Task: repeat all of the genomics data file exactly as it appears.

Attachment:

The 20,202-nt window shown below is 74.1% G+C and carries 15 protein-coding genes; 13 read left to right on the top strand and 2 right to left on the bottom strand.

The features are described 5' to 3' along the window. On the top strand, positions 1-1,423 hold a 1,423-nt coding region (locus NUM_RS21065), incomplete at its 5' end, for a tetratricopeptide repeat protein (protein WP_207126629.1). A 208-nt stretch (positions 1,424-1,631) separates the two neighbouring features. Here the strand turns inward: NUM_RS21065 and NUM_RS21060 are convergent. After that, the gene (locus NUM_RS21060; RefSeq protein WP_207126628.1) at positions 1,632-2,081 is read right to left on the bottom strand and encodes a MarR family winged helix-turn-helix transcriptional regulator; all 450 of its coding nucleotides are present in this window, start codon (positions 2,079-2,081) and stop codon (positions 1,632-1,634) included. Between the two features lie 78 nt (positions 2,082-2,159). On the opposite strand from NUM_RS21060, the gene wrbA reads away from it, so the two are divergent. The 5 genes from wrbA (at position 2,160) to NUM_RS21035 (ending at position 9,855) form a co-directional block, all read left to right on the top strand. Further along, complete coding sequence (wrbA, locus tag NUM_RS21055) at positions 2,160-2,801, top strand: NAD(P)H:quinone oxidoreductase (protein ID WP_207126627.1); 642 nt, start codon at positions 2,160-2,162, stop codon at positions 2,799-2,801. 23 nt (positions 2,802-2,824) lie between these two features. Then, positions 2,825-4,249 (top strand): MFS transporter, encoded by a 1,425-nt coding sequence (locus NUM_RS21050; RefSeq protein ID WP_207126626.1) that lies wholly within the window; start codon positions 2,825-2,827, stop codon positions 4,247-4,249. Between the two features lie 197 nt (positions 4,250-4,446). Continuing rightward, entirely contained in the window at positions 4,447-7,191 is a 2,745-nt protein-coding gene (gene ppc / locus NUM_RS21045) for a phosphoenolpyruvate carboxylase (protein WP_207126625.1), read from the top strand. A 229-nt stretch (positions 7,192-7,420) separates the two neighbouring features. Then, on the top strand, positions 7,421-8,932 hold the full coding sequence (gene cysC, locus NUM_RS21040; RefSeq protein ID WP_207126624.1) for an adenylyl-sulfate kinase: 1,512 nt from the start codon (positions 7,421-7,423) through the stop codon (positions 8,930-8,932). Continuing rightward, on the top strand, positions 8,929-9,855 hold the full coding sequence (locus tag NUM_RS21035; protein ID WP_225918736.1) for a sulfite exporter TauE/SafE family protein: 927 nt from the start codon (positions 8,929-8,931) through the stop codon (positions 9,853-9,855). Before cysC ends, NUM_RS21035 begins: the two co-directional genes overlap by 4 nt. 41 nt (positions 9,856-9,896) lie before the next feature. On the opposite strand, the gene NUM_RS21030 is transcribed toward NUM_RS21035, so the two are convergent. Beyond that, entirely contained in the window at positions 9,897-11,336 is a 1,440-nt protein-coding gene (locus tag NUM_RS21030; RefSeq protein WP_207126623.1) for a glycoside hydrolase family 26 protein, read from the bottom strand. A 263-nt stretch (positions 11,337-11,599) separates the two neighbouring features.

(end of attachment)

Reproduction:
The 20,202-nt window shown below is 74.1% G+C and carries 15 protein-coding genes; 13 read left to right on the top strand and 2 right to left on the bottom strand.

The features are described 5' to 3' along the window. On the top strand, positions 1-1,423 hold a 1,423-nt coding region (locus NUM_RS21065), incomplete at its 5' end, for a tetratricopeptide repeat protein (protein WP_207126629.1). A 208-nt stretch (positions 1,424-1,631) separates the two neighbouring features. Here the strand turns inward: NUM_RS21065 and NUM_RS21060 are convergent. After that, the gene (locus NUM_RS21060; RefSeq protein WP_207126628.1) at positions 1,632-2,081 is read right to left on the bottom strand and encodes a MarR family winged helix-turn-helix transcriptional regulator; all 450 of its coding nucleotides are present in this window, start codon (positions 2,079-2,081) and stop codon (positions 1,632-1,634) included. Between the two features lie 78 nt (positions 2,082-2,159). On the opposite strand from NUM_RS21060, the gene wrbA reads away from it, so the two are divergent. The 5 genes from wrbA (at position 2,160) to NUM_RS21035 (ending at position 9,855) form a co-directional block, all read left to right on the top strand. Further along, complete coding sequence (wrbA, locus tag NUM_RS21055) at positions 2,160-2,801, top strand: NAD(P)H:quinone oxidoreductase (protein ID WP_207126627.1); 642 nt, start codon at positions 2,160-2,162, stop codon at positions 2,799-2,801. 23 nt (positions 2,802-2,824) lie between these two features. Then, positions 2,825-4,249 (top strand): MFS transporter, encoded by a 1,425-nt coding sequence (locus NUM_RS21050; RefSeq protein ID WP_207126626.1) that lies wholly within the window; start codon positions 2,825-2,827, stop codon positions 4,247-4,249. Between the two features lie 197 nt (positions 4,250-4,446). Continuing rightward, entirely contained in the window at positions 4,447-7,191 is a 2,745-nt protein-coding gene (gene ppc / locus NUM_RS21045) for a phosphoenolpyruvate carboxylase (protein WP_207126625.1), read from the top strand. A 229-nt stretch (positions 7,192-7,420) separates the two neighbouring features. Then, on the top strand, positions 7,421-8,932 hold the full coding sequence (gene cysC, locus NUM_RS21040; RefSeq protein ID WP_207126624.1) for an adenylyl-sulfate kinase: 1,512 nt from the start codon (positions 7,421-7,423) through the stop codon (positions 8,930-8,932). Continuing rightward, on the top strand, positions 8,929-9,855 hold the full coding sequence (locus tag NUM_RS21035; protein ID WP_225918736.1) for a sulfite exporter TauE/SafE family protein: 927 nt from the start codon (positions 8,929-8,931) through the stop codon (positions 9,853-9,855). Before cysC ends, NUM_RS21035 begins: the two co-directional genes overlap by 4 nt. 41 nt (positions 9,856-9,896) lie before the next feature. On the opposite strand, the gene NUM_RS21030 is transcribed toward NUM_RS21035, so the two are convergent. Beyond that, entirely contained in the window at positions 9,897-11,336 is a 1,440-nt protein-coding gene (locus tag NUM_RS21030; RefSeq protein WP_207126623.1) for a glycoside hydrolase family 26 protein, read from the bottom strand. A 263-nt stretch (positions 11,337-11,599) separates the two neighbouring features.